The airline industry is a unique and fascinating one and the industry figures involved, as Daniel Chan indicates, are staggering - they speak for themselves. In part, the airline industry is inextricably associated with the global explosion in tourism but a systematic analysis of deregulation, the extent of competition and the remarkable alliance developments are conspicuous in their importance in the analysis provided by Daniel Chan. It is a view of globalization, competition and collaboration very much unheralded in the "new economy" speak of the "new information" age.

A futures perspective provides a fascinating discussion on what lies beyond "Singapore Girl". Much of Daniel Chan's anticipations have already come to pass with Titanic-like mergers foreshadowed in the Asian region with the entry of Virgin Airlines into the Australian domestic market and, yet again, newer alliances apparently evolving between Singapore Airlines and Air New Zealand - very contemporary confirmation of some of the more predictive discussions/outcomes in Daniel Chan's work. Finally, his summary distils and consolidates key insights for management development - individually as well as collectively.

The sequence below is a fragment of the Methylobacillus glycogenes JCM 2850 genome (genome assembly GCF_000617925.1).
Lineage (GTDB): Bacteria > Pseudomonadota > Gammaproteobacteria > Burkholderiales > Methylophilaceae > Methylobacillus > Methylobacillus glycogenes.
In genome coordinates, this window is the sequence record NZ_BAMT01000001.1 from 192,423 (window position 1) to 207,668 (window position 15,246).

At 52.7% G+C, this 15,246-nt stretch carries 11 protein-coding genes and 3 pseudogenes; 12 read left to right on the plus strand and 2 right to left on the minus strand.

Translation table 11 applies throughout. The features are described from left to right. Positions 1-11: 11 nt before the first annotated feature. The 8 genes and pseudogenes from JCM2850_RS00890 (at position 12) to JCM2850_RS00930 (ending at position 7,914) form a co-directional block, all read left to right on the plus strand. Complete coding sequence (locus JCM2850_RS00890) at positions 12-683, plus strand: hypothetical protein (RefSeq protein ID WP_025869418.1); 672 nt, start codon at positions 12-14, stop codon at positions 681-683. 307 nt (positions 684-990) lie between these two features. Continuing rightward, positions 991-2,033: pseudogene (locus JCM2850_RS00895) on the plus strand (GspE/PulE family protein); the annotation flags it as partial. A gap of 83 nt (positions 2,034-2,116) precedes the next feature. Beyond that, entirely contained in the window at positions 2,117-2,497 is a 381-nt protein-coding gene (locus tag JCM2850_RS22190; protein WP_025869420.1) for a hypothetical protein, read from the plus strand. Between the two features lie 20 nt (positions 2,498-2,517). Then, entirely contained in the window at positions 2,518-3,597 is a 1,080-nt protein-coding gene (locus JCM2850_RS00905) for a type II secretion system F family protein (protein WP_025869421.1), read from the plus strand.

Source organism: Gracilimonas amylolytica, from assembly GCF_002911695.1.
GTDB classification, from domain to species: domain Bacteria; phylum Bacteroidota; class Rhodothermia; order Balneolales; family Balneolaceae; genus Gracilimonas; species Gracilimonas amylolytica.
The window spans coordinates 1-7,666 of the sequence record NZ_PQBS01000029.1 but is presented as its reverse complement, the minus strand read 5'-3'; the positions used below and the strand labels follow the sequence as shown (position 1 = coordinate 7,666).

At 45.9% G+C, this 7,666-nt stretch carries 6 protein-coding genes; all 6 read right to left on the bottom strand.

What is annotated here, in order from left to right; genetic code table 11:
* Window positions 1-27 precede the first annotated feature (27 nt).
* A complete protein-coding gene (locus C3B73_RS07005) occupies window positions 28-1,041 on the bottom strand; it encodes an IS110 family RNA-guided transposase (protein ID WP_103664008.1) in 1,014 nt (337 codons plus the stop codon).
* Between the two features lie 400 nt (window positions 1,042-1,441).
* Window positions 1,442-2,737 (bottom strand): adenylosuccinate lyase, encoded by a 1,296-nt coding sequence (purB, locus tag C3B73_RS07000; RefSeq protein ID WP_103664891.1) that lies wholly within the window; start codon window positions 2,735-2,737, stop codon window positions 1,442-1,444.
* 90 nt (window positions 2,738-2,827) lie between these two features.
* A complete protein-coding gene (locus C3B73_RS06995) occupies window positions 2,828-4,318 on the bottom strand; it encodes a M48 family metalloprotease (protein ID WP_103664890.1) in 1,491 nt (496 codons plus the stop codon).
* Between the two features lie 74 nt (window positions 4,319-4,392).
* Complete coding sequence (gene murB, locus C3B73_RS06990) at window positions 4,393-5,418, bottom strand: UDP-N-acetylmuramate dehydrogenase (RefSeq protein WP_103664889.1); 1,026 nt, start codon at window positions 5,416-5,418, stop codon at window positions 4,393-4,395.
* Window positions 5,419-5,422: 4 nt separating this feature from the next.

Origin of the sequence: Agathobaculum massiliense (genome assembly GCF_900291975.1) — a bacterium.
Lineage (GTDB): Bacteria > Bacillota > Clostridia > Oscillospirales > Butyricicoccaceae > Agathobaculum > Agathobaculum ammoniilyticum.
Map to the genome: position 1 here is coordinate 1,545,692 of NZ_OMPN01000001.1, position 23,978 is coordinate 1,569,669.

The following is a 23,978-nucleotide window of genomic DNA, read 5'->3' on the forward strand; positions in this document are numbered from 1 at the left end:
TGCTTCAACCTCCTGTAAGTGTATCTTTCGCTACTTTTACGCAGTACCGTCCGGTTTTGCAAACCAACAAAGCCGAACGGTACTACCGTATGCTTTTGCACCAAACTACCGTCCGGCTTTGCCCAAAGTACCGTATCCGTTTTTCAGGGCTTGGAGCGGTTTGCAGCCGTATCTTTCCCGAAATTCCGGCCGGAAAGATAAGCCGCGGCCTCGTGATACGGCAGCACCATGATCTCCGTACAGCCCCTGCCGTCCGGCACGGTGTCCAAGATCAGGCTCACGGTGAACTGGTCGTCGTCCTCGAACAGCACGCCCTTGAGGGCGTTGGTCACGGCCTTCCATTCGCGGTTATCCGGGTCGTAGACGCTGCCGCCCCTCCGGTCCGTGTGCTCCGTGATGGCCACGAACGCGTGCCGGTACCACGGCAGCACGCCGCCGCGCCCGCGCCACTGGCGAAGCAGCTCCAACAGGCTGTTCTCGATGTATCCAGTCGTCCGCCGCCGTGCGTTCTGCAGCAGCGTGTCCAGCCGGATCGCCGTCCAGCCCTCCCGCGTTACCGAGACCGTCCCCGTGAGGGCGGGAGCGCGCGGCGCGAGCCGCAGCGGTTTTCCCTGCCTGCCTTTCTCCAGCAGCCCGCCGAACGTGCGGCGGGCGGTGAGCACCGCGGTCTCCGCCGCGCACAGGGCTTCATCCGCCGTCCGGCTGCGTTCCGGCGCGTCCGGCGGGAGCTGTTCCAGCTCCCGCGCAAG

This guest editor is especially pleased to have the opportunity to put forward to a global audience the outcomes of DBA research, especially from an Asian-Pacific region and with strong transfer implications from the conventionally seen "peripheral" to the North American/European "core". Much may need to be re-written in management development issues from a re-visit to core-periphery assumptions central to much of the globalizing debate about new economies, new millennia and who actually constitute strategic players in rapidly changing global configurations.